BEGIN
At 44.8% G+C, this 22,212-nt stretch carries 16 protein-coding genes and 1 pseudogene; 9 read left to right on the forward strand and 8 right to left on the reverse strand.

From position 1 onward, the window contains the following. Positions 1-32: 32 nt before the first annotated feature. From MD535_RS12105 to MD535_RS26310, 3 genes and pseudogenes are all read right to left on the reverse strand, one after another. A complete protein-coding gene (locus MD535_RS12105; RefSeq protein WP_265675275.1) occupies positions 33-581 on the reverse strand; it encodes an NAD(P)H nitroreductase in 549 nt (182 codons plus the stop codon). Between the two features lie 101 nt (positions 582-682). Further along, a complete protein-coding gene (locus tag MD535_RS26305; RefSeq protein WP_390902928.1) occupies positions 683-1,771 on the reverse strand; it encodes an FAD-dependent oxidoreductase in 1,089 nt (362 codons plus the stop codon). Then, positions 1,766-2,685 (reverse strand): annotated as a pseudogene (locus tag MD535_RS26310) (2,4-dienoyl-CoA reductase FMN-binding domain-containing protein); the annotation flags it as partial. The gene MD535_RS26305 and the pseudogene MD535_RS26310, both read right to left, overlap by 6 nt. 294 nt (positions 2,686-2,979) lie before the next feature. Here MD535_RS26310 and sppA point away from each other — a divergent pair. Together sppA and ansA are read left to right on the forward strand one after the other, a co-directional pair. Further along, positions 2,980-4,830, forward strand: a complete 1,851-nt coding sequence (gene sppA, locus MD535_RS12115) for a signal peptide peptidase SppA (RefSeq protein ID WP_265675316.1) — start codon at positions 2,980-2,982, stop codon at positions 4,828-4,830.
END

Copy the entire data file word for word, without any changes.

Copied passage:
At 44.8% G+C, this 22,212-nt stretch carries 16 protein-coding genes and 1 pseudogene; 9 read left to right on the forward strand and 8 right to left on the reverse strand.

From position 1 onward, the window contains the following. Positions 1-32: 32 nt before the first annotated feature. From MD535_RS12105 to MD535_RS26310, 3 genes and pseudogenes are all read right to left on the reverse strand, one after another. A complete protein-coding gene (locus MD535_RS12105; RefSeq protein WP_265675275.1) occupies positions 33-581 on the reverse strand; it encodes an NAD(P)H nitroreductase in 549 nt (182 codons plus the stop codon). Between the two features lie 101 nt (positions 582-682). Further along, a complete protein-coding gene (locus tag MD535_RS26305; RefSeq protein WP_390902928.1) occupies positions 683-1,771 on the reverse strand; it encodes an FAD-dependent oxidoreductase in 1,089 nt (362 codons plus the stop codon). Then, positions 1,766-2,685 (reverse strand): annotated as a pseudogene (locus tag MD535_RS26310) (2,4-dienoyl-CoA reductase FMN-binding domain-containing protein); the annotation flags it as partial. The gene MD535_RS26305 and the pseudogene MD535_RS26310, both read right to left, overlap by 6 nt. 294 nt (positions 2,686-2,979) lie before the next feature. Here MD535_RS26310 and sppA point away from each other — a divergent pair. Together sppA and ansA are read left to right on the forward strand one after the other, a co-directional pair. Further along, positions 2,980-4,830, forward strand: a complete 1,851-nt coding sequence (gene sppA, locus MD535_RS12115) for a signal peptide peptidase SppA (RefSeq protein ID WP_265675316.1) — start codon at positions 2,980-2,982, stop codon at positions 4,828-4,830.